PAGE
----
Triple Talaq verdict: What exactly is instant divorce practice banned by court?
Divorce in Islam is of three types. The Supreme Court has banned talaq-e-biddat or instant divorce.Updated: Aug 22, 2017 17:50 IST
The Supreme Court verdict on Tuesday barred instant triple talaq, under which women have been divorced over email, WhatsApp and phone calls. Instant triple talaq is banned in 22 Muslim-majority countries, since it is considered theologically improper and undesirable.
‘Instant’ triple talaq is a form of divorce under Islam. “Talaq-e-biddat (instant divorce) is manifestly arbitrary which allows a Muslim man to break down marriage whimsically,” the majority view of the bench said.
“It cannot be considered as integral part of personal law and cannot have constitutional protection. It is against Quran and violates the Shariat,” it said.
Under Islamic law, there are three types of divorce: Talaq-e-Ahsan, Talaq-e-Hasan and Talaq-e-Biddat.
Talaq-e-Ahsan is the most ideal way of dissolving a marriage. ‘Ahsan’ means best or most proper. Under Talaq-e-Ahsan, the husband must pronounce divorce in a single sentence when the wife is in a state of ‘purity’, that is, not menstruating.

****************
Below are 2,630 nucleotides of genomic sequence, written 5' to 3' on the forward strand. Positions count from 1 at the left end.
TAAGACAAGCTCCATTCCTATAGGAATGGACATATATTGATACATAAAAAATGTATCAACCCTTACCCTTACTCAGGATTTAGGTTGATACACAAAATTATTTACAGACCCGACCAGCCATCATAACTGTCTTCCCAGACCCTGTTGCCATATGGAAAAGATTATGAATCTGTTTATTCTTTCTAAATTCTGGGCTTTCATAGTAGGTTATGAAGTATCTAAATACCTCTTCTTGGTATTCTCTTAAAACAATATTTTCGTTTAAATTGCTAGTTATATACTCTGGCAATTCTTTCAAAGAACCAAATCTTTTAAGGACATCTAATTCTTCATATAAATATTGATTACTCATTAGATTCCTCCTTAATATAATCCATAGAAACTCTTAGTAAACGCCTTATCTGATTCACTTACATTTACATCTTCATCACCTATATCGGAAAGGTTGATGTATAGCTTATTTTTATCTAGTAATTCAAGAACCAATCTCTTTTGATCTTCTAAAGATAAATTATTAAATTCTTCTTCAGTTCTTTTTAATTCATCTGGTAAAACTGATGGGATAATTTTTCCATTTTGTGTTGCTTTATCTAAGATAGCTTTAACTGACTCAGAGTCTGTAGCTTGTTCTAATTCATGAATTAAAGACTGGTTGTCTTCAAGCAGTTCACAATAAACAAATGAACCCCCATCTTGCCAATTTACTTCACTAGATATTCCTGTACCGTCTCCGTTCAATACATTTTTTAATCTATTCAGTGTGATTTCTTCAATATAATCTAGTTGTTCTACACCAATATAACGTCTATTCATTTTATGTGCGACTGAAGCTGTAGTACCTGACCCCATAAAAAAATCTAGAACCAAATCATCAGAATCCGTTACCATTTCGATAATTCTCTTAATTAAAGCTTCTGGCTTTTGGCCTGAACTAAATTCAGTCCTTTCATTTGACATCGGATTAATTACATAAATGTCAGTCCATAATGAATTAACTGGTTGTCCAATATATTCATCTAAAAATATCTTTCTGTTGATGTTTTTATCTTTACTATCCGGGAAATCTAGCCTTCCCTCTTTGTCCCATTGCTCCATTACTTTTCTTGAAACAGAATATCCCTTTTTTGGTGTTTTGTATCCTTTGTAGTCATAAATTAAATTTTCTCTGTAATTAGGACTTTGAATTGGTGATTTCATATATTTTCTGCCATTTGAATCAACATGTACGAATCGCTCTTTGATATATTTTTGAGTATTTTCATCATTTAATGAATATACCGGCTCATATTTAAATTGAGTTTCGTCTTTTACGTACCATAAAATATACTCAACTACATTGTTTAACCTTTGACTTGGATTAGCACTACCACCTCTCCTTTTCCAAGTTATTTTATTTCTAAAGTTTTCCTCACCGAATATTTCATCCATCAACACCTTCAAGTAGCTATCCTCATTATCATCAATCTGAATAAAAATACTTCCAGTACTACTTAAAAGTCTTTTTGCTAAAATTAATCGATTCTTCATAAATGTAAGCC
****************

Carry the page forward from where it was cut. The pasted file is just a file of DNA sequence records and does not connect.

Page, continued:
The wife has to observe a period of iddat , a period of waiting and abstinence, after talaq is pronounced. The iddat period is three monthly courses for menstruating women and in case of pregnant women, till the time of delivery.
If the couple resumes cohabitation or intimacy, within the period of iddat, the pronouncement of divorce is treated as having been revoked. Therefore, ‘talaq-e-ahsan’ is revocable. Conversely, if there is no resumption of cohabitation or intimacy, during the period of ‘iddat’, then the divorce becomes final and irrevocable, after the expiry of the iddat period.
Under Talaq-e-Hasan, which is a ‘proper’ way to divorce but not as good as Ahsan, the husband pronounces talaq three times spread over three monthly courses.
After the first pronouncement of divorce, if there is resumption of cohabitation within a period of one month, the pronouncement of divorce is treated as having been revoked.
The distinction between ‘talaq-eashan’ and ‘talaq-e-hasan’ is, that in the former there is a single pronouncement of ‘talaq’ followed by abstinence during the period of ‘iddat’, whereas, in the latter there are three pronouncements of ‘talaq’, interspersed with abstinence.
Talaq-e-biddat, which has been banned by the Supreme Court today, is considered undesirable and a ‘sinful’ in Islam, yet considered valid under Sharia law. This kind of instant divorce is not the norm within Islam, but a rarity.
Biddat means sinful innovation – this form was introduced by Ommeyad kings in order to circumvent the law. Under this form of divorce, the husband pronounces talaq thrice in one sitting. Divorce is instant and becomes irrevocable immediately when it is pronounced, irrespective of iddat. Thus, once pronounced, it cannot be revoked.